INTERNET LAW - Paying Online Gambling: Complex Realities of Cyber-Funding

IBLS Editorial Staff
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Highlighted here are the peculiar financial aspects and high risk of involvement with online wagering for those who choose to flaunting the U.S. gaming laws. Those living in the U.S., especially if working or dealing with online gambling, risk prosecution much more than a casual U.S. gamer. Since Internet betting is illegal in America, anyone breaking the law could be targeted by the U.S. Federal authorities. For instance, a large gambling ring was discovered operating in U.S and has been prosecuted on RICO charges for misusing payment schemes.

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Highlighted here are the peculiar financial aspects and high risk of involvement with online wagering for those who choose to flaunting the U.S. gaming laws. Those living in the U.S., especially if working or dealing with online gambling, risk prosecution much more than a casual U.S. gamer. Since Internet betting is illegal in America, anyone breaking the law could be targeted by the U.S. Federal authorities. For instance, a large gambling ring was discovered operating in U.S and has been prosecuted on RICO charges for misusing payment schemes.

A grand jury in Salt Lake City, UT handed down indictments in early May 2007, based upon the Racketeer Influenced and Corrupt Organizations Act (RICO) and alleging "conspiracy, bank fraud, violations of the wire-wager act, and money laundering" of those involved in online gambling. Seven persons were charged with "unlawful use of credit cards to handle payments for online casinos, a felony that involved transfer of $150 million from U.S. bettors," all felonies. This case highlights the peculiar financial aspects and high risk of involvement with online wagering for those living in the U.S., especially if working or dealing with online casinos, since 'Net betting is illegal in America. This article details the legal and illegal use of payment types for Internet stakes, especially as regards credit cards.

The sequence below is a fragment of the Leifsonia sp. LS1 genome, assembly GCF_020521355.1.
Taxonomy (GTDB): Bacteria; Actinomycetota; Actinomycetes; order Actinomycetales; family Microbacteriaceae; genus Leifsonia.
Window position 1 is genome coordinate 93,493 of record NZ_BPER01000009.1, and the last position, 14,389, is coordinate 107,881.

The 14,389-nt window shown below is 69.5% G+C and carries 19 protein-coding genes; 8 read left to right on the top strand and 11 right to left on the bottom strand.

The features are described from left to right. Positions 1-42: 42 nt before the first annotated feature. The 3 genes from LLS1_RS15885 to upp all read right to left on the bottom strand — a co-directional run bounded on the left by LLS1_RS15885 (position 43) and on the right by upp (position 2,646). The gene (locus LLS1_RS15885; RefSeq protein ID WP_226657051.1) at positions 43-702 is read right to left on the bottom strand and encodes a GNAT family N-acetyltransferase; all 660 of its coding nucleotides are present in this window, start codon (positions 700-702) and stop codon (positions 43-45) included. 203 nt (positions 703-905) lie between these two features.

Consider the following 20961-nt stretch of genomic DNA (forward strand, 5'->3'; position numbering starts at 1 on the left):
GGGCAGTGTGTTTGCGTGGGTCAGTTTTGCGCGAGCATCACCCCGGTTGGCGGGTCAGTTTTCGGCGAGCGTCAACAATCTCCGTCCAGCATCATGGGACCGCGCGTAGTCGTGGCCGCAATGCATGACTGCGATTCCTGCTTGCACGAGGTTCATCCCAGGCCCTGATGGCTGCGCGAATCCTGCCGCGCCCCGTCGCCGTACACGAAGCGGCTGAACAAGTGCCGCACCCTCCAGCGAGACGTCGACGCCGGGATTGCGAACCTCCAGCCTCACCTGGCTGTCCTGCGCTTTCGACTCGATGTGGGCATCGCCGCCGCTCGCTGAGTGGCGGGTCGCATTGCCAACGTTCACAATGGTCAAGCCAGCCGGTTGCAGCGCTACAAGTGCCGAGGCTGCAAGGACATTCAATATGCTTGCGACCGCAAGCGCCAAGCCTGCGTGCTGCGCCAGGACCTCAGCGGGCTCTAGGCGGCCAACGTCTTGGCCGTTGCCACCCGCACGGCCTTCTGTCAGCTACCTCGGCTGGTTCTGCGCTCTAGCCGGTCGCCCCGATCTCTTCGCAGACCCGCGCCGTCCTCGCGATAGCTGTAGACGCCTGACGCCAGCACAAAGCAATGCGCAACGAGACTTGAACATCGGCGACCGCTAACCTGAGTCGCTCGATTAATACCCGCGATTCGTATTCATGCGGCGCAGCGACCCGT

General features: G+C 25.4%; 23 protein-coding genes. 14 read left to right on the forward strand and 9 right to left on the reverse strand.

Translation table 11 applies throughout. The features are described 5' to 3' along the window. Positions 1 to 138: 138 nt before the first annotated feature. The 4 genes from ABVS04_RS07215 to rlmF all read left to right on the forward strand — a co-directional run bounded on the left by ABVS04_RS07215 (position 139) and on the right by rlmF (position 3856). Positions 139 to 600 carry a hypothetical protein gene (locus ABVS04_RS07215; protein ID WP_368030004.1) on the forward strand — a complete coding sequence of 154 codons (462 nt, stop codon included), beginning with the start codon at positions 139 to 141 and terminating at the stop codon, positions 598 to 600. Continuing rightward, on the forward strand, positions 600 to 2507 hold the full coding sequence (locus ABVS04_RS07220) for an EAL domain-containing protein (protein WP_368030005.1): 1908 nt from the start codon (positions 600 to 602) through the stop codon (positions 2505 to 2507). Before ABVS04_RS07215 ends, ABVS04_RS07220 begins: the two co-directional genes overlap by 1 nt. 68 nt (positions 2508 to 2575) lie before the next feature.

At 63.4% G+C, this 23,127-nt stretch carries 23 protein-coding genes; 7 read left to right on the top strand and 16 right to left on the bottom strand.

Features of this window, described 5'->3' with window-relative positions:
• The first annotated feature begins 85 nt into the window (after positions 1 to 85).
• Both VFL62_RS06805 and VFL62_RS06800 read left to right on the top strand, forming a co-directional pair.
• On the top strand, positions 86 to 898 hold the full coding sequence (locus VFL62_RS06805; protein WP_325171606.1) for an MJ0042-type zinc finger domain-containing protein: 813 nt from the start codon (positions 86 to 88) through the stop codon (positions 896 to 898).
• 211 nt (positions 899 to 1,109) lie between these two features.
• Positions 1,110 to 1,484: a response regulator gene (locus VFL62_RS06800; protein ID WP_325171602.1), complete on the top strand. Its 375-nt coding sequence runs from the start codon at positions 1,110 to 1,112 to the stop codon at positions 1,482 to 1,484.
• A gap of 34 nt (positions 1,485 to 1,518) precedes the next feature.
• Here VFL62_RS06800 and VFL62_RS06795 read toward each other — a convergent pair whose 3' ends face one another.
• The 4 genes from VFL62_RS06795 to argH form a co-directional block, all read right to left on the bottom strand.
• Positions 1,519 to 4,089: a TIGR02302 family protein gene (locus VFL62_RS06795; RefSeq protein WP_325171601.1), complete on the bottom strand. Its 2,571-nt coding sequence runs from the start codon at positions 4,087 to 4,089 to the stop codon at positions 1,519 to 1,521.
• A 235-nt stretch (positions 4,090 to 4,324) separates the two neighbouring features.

Why were these People Prosecuted, What did they do?
Essentially, these people ran afoul of America"s ban on Internet gambling. According to the U.S. Department of Justice, they were involved with helping gambling sites process $150 million in payments from U.S. players. The charges were leveled in a 34-count indictment, accusing the defendants of running a service that helped Internet gambling sites camouflage credit card charges, and tricking credit card issuers who do not authorize such charges. The instrument alleges defendants' company aided Internet gambling sites to arrange fund transfers between U.S. bettors and online gaming sites by use of Western Union wire transfers. The companies charged are CurrenC, aka CurrenC WorldWide, located in the British Virgin Islands; Gateway Technologies, located in Draper, Utah; Hill Financial Services, also based in Draper, Utah, and Las Vegas; and BetUS, deriving from Kanawahke, Canada.

Brett Tolman, U.S. attorney for the District of Utah, said in a statement that persons facilitating Internet gambling in the U.S. break "numerous" federal and state laws; adding, "Payment processors who attempt to hide the true nature of the transactions they are conducting and the Internet gambling Web sites that use these payment processors will be prosecuted and brought to justice." The government invoked against the defendants the Racketeer Influenced and Corrupt Organizations Act (RICO) for the crimes of "conspiracy, bank fraud, violations of the wire-wager act, and money laundering." As a result, the Federal authorities seek forfeiture of $150 million, claimed gained from illegal betting, in addition to real estate and vehicles.

Creating a Web site named the Gateway, which was an "automated collector and processor of illegal Internet gambling funding transactions," the defendants used the Gateway to purposefully misstate transactions to MasterCard and Visa, stating the transactions were for something non-gambling related. After getting the miss-labeled payments, they wired customer funds through Western Union to parties in the Philippines, who were also part of the scheme. Maximum penalties for such charges are thirty years for bank fraud; twenty years for racketeering conspiracy; twenty years for money laundering; and two years for transmission of wagers/wagering information.